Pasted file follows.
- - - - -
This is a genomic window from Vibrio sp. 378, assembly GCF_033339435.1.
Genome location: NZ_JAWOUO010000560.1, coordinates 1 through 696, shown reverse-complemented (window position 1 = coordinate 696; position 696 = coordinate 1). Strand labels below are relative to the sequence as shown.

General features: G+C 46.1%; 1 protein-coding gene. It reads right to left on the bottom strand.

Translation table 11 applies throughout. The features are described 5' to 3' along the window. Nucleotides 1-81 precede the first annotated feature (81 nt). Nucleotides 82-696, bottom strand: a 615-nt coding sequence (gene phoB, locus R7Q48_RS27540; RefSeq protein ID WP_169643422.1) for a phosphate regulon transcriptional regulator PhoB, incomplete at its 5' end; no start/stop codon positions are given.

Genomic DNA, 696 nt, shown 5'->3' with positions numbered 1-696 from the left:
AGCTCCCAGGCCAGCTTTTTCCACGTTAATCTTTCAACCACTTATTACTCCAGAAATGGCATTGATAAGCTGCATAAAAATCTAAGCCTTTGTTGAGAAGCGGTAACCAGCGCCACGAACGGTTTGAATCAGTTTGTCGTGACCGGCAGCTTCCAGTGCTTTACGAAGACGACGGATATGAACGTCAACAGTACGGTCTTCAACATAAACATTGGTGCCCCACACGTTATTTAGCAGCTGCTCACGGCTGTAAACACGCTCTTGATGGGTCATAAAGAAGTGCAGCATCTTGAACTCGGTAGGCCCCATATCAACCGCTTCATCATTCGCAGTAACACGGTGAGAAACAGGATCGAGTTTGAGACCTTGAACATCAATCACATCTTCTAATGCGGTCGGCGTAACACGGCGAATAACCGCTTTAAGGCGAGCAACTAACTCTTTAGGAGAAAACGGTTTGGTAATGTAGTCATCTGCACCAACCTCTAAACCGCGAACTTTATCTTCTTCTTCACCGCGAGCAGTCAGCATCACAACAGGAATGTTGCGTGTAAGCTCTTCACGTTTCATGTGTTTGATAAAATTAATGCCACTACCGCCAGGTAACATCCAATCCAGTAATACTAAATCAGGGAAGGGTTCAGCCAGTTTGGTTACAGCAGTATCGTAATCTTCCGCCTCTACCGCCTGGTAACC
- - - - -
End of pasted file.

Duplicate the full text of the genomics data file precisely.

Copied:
This is a genomic window from Vibrio sp. 378, assembly GCF_033339435.1.
Genome location: NZ_JAWOUO010000560.1, coordinates 1 through 696, shown reverse-complemented (window position 1 = coordinate 696; position 696 = coordinate 1). Strand labels below are relative to the sequence as shown.

General features: G+C 46.1%; 1 protein-coding gene. It reads right to left on the bottom strand.

Translation table 11 applies throughout. The features are described 5' to 3' along the window. Nucleotides 1-81 precede the first annotated feature (81 nt). Nucleotides 82-696, bottom strand: a 615-nt coding sequence (gene phoB, locus R7Q48_RS27540; RefSeq protein ID WP_169643422.1) for a phosphate regulon transcriptional regulator PhoB, incomplete at its 5' end; no start/stop codon positions are given.

Genomic DNA, 696 nt, shown 5'->3' with positions numbered 1-696 from the left:
AGCTCCCAGGCCAGCTTTTTCCACGTTAATCTTTCAACCACTTATTACTCCAGAAATGGCATTGATAAGCTGCATAAAAATCTAAGCCTTTGTTGAGAAGCGGTAACCAGCGCCACGAACGGTTTGAATCAGTTTGTCGTGACCGGCAGCTTCCAGTGCTTTACGAAGACGACGGATATGAACGTCAACAGTACGGTCTTCAACATAAACATTGGTGCCCCACACGTTATTTAGCAGCTGCTCACGGCTGTAAACACGCTCTTGATGGGTCATAAAGAAGTGCAGCATCTTGAACTCGGTAGGCCCCATATCAACCGCTTCATCATTCGCAGTAACACGGTGAGAAACAGGATCGAGTTTGAGACCTTGAACATCAATCACATCTTCTAATGCGGTCGGCGTAACACGGCGAATAACCGCTTTAAGGCGAGCAACTAACTCTTTAGGAGAAAACGGTTTGGTAATGTAGTCATCTGCACCAACCTCTAAACCGCGAACTTTATCTTCTTCTTCACCGCGAGCAGTCAGCATCACAACAGGAATGTTGCGTGTAAGCTCTTCACGTTTCATGTGTTTGATAAAATTAATGCCACTACCGCCAGGTAACATCCAATCCAGTAATACTAAATCAGGGAAGGGTTCAGCCAGTTTGGTTACAGCAGTATCGTAATCTTCCGCCTCTACCGCCTGGTAACC